Invariant NKT cells (iNKT cells) play a pivotal role in the development of allergen-induced airway hyperresponsiveness (AHR) and inflammation. However, it is unclear what role they play in the initiation (sensitization) phase as opposed to the effector (challenge) phase. The role of iNKT cells during sensitization was examined by determining the response of mice to intratracheal transfer of OVA-pulsed or OVA-α-galactosylceramide (OVA/αGalCer)- pulsed bone marrow-derived dendritic cells (BMDCs) prior to allergen challenge. Wild-type (WT) recipients of OVA-BMDCs developed AHR, increased airway eosinophilia, and increased levels of Th2 cytokines in bronchoalveolar lavage fluid, whereas recipients of OVA/αGalCer BMDCs failed to do so. In contrast, transfer of these same OVA/αGalCer BMDCs into IFN-γ-deficient (IFN-γ-/-) mice enhanced the development of these lung allergic responses, which was reversed by exogenous IFN-γ treatment following OVA-BMDC transfer. Further, Jα18-deficient recipients, which lack iNKT cells, developed the full spectrum of lung allergic responses following reconstitution with highly purified WT liver or spleen iNKT cells and transfer of OVA-BMDCs, whereas reconstituted recipients of OVA/αGalCer BMDCs failed to do so. Transfer of iNKT cells from IFN-γ-/- mice restored the development of these responses in Jα18-deficient recipients following OVA-BMDC transfer; the responses were enhanced following OVA/αGalCer BMDC transfer. iNKT cells from these IFN-γ-/- mice produced higher levels of IL-13 in vitro compared with WT iNKT cells. These data identify IFN-γ as playing a critical role in dictating the consequences of iNKT cell activation in the initiation phase of the development of AHR and airway inflammation.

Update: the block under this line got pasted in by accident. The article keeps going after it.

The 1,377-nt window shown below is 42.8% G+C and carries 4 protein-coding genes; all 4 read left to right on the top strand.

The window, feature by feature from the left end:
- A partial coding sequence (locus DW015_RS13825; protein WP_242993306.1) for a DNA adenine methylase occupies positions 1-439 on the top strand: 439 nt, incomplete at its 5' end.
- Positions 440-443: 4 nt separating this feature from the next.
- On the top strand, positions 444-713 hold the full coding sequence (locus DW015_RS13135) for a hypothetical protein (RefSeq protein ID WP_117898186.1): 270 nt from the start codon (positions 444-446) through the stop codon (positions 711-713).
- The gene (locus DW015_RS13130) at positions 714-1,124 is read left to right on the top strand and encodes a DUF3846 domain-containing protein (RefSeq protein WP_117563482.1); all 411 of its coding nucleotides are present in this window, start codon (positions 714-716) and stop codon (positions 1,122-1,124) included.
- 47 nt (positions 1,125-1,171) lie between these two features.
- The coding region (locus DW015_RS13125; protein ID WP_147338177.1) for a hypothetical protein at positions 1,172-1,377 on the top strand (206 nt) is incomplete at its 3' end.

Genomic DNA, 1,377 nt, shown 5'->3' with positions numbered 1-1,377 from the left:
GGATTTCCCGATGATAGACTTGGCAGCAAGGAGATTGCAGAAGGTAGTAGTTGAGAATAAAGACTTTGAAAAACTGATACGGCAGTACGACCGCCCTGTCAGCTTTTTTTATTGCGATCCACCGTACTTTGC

ASJC Scopus subject areas
- Immunology and Allergy